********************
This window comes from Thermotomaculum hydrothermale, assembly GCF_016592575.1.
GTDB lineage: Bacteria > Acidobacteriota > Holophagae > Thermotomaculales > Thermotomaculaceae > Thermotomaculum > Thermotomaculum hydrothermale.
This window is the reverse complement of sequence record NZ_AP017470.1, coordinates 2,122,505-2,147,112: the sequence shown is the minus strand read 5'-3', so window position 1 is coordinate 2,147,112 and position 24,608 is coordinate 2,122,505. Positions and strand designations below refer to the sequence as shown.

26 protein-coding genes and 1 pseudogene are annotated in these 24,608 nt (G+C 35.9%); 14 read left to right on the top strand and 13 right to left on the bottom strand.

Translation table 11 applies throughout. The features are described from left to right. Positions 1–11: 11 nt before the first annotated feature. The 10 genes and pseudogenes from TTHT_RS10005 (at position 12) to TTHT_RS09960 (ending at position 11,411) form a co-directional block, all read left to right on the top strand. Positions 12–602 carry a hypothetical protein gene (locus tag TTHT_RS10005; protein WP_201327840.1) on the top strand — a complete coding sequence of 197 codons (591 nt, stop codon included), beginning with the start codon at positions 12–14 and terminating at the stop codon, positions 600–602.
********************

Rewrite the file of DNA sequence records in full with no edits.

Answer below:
This window comes from Thermotomaculum hydrothermale, assembly GCF_016592575.1.
GTDB lineage: Bacteria > Acidobacteriota > Holophagae > Thermotomaculales > Thermotomaculaceae > Thermotomaculum > Thermotomaculum hydrothermale.
This window is the reverse complement of sequence record NZ_AP017470.1, coordinates 2,122,505-2,147,112: the sequence shown is the minus strand read 5'-3', so window position 1 is coordinate 2,147,112 and position 24,608 is coordinate 2,122,505. Positions and strand designations below refer to the sequence as shown.

26 protein-coding genes and 1 pseudogene are annotated in these 24,608 nt (G+C 35.9%); 14 read left to right on the top strand and 13 right to left on the bottom strand.

Translation table 11 applies throughout. The features are described from left to right. Positions 1–11: 11 nt before the first annotated feature. The 10 genes and pseudogenes from TTHT_RS10005 (at position 12) to TTHT_RS09960 (ending at position 11,411) form a co-directional block, all read left to right on the top strand. Positions 12–602 carry a hypothetical protein gene (locus tag TTHT_RS10005; protein WP_201327840.1) on the top strand — a complete coding sequence of 197 codons (591 nt, stop codon included), beginning with the start codon at positions 12–14 and terminating at the stop codon, positions 600–602.